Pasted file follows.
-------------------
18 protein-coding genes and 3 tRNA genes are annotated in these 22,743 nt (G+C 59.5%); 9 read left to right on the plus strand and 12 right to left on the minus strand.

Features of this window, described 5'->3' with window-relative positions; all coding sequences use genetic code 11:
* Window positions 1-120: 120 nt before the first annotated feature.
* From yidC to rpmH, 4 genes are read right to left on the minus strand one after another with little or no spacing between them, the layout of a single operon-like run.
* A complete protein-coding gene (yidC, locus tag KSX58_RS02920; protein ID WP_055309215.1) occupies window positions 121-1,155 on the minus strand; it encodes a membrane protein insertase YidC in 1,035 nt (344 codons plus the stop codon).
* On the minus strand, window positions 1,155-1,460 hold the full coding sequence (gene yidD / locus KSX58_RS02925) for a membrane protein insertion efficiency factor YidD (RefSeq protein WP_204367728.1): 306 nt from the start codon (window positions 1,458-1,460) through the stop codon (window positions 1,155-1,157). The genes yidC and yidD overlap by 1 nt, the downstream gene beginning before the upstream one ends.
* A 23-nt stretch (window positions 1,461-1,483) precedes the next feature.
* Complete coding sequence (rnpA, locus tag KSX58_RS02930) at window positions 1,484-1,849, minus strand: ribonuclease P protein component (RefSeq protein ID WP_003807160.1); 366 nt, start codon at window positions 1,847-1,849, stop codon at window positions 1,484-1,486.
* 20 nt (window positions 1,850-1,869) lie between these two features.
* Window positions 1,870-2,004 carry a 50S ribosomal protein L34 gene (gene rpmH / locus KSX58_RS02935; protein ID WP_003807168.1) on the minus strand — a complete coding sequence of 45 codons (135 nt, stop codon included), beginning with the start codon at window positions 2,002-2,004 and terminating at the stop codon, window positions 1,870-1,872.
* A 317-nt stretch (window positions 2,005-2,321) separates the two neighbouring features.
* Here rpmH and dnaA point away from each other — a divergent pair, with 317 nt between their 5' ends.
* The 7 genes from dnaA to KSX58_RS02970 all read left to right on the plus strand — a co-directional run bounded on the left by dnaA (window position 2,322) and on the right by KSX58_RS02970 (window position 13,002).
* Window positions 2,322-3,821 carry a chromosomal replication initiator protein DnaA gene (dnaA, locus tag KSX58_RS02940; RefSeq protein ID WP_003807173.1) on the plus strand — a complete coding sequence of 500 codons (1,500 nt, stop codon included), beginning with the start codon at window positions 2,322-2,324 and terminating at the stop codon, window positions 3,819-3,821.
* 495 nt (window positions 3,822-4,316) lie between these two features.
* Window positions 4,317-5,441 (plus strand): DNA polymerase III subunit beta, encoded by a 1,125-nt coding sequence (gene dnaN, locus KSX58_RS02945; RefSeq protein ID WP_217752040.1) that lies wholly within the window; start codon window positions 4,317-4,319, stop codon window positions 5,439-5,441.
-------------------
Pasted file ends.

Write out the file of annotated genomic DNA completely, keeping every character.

18 protein-coding genes and 3 tRNA genes are annotated in these 22,743 nt (G+C 59.5%); 9 read left to right on the plus strand and 12 right to left on the minus strand.

Features of this window, described 5'->3' with window-relative positions; all coding sequences use genetic code 11:
* Window positions 1-120: 120 nt before the first annotated feature.
* From yidC to rpmH, 4 genes are read right to left on the minus strand one after another with little or no spacing between them, the layout of a single operon-like run.
* A complete protein-coding gene (yidC, locus tag KSX58_RS02920; protein ID WP_055309215.1) occupies window positions 121-1,155 on the minus strand; it encodes a membrane protein insertase YidC in 1,035 nt (344 codons plus the stop codon).
* On the minus strand, window positions 1,155-1,460 hold the full coding sequence (gene yidD / locus KSX58_RS02925) for a membrane protein insertion efficiency factor YidD (RefSeq protein WP_204367728.1): 306 nt from the start codon (window positions 1,458-1,460) through the stop codon (window positions 1,155-1,157). The genes yidC and yidD overlap by 1 nt, the downstream gene beginning before the upstream one ends.
* A 23-nt stretch (window positions 1,461-1,483) precedes the next feature.
* Complete coding sequence (rnpA, locus tag KSX58_RS02930) at window positions 1,484-1,849, minus strand: ribonuclease P protein component (RefSeq protein ID WP_003807160.1); 366 nt, start codon at window positions 1,847-1,849, stop codon at window positions 1,484-1,486.
* 20 nt (window positions 1,850-1,869) lie between these two features.
* Window positions 1,870-2,004 carry a 50S ribosomal protein L34 gene (gene rpmH / locus KSX58_RS02935; protein ID WP_003807168.1) on the minus strand — a complete coding sequence of 45 codons (135 nt, stop codon included), beginning with the start codon at window positions 2,002-2,004 and terminating at the stop codon, window positions 1,870-1,872.
* A 317-nt stretch (window positions 2,005-2,321) separates the two neighbouring features.
* Here rpmH and dnaA point away from each other — a divergent pair, with 317 nt between their 5' ends.
* The 7 genes from dnaA to KSX58_RS02970 all read left to right on the plus strand — a co-directional run bounded on the left by dnaA (window position 2,322) and on the right by KSX58_RS02970 (window position 13,002).
* Window positions 2,322-3,821 carry a chromosomal replication initiator protein DnaA gene (dnaA, locus tag KSX58_RS02940; RefSeq protein ID WP_003807173.1) on the plus strand — a complete coding sequence of 500 codons (1,500 nt, stop codon included), beginning with the start codon at window positions 2,322-2,324 and terminating at the stop codon, window positions 3,819-3,821.
* 495 nt (window positions 3,822-4,316) lie between these two features.
* Window positions 4,317-5,441 (plus strand): DNA polymerase III subunit beta, encoded by a 1,125-nt coding sequence (gene dnaN, locus KSX58_RS02945; RefSeq protein ID WP_217752040.1) that lies wholly within the window; start codon window positions 4,317-4,319, stop codon window positions 5,439-5,441.